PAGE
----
Pakistan is welcoming Indian prime minister-designate Manmohan Singh's stated intention to continue the peace process with Islamabad. Pakistan Foreign Ministry spokesman, Masood Khan, says his government believes the first statements by India's new leader are constructive and forward-looking in terms of trying to resolve bilateral disputes - including the territory of Kashmir.
"The statements that have been given by Mr. Manmohan Singh are positive and upbeat," he said. "I think his pronouncements constitute a good beginning and it is a good omen for the continuity of the process that we have started already. And I think that this provides the basis for the continuity of the process of dialogue."
Mr. Singh's Congress Party scored a parliamentary election upset, defeating India's Hindu nationalists who had engaged in serious peace overtures with Pakistan in the past 14 months. Prime Minister-designate Singh promised to continue seeking friendly relations with Pakistan.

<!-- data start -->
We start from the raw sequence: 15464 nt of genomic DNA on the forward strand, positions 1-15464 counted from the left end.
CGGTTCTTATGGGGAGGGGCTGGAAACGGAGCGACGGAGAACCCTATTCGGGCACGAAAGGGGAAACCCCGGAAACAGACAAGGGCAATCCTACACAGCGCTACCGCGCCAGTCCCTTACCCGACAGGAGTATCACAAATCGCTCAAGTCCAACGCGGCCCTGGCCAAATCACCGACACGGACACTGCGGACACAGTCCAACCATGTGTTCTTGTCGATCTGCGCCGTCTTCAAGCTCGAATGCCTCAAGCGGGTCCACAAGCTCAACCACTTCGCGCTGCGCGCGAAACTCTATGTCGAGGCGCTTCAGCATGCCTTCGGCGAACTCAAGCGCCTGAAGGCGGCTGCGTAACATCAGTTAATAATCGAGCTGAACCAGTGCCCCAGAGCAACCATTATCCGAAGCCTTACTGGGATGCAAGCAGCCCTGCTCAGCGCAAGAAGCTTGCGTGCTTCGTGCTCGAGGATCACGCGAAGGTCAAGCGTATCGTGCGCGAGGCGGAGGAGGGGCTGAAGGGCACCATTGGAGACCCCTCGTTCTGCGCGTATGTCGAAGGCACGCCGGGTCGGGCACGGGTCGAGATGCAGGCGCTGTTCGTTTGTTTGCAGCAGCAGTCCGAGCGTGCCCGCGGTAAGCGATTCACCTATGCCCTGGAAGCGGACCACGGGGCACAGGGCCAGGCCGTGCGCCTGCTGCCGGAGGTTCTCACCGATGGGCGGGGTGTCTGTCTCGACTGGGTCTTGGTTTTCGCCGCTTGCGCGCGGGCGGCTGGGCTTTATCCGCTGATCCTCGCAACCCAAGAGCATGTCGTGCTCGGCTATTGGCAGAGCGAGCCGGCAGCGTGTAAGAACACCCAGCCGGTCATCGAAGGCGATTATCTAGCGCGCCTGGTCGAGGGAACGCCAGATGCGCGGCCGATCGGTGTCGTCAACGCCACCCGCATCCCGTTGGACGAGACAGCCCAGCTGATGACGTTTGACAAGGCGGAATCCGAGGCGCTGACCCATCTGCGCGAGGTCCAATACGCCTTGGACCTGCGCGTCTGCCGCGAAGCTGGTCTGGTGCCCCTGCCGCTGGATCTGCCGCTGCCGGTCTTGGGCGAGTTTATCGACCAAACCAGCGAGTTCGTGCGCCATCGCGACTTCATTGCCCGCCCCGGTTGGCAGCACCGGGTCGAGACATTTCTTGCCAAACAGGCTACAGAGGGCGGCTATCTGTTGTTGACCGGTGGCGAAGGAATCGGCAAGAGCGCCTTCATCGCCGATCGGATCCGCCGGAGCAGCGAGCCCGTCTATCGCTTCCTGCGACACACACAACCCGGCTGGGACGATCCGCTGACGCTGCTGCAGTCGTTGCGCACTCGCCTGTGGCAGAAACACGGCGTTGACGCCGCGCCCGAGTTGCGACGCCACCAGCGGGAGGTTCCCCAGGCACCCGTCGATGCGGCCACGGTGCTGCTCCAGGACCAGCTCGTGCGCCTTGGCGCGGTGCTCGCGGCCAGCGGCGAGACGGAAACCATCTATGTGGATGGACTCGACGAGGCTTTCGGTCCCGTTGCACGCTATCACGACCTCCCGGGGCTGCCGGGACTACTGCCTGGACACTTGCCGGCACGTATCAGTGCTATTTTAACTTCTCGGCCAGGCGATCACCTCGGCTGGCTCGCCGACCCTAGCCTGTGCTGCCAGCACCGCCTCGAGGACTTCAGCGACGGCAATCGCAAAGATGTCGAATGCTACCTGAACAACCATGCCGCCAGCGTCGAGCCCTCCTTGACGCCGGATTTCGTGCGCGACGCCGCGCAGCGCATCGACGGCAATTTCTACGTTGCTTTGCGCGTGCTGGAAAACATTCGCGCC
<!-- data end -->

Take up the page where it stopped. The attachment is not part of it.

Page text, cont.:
India and Pakistan are due to discuss nuclear weapons confidence building measures in New Delhi next week (May 25-26). Mr. Khan says those talks are on schedule and a Pakistani delegation of experts will be leaving for India on Monday.
"There has been no disruption," he said. "There was some uncertainty about these talks because of the transition in India. But these talks are on track and we hope that other meetings would also be on track."
The upcoming nuclear talks are meant to reduce the risks of non-conventional war between India and Pakistan. They are part of a peace plan agreed to by the outgoing government of Prime Minister Atal Behari Vajpayee.
The unresolved territorial dispute over Kashmir has triggered two of the three wars India and Pakistan have fought since gaining independence from Britain in 1947. The divided region is the main source of bilateral tensions.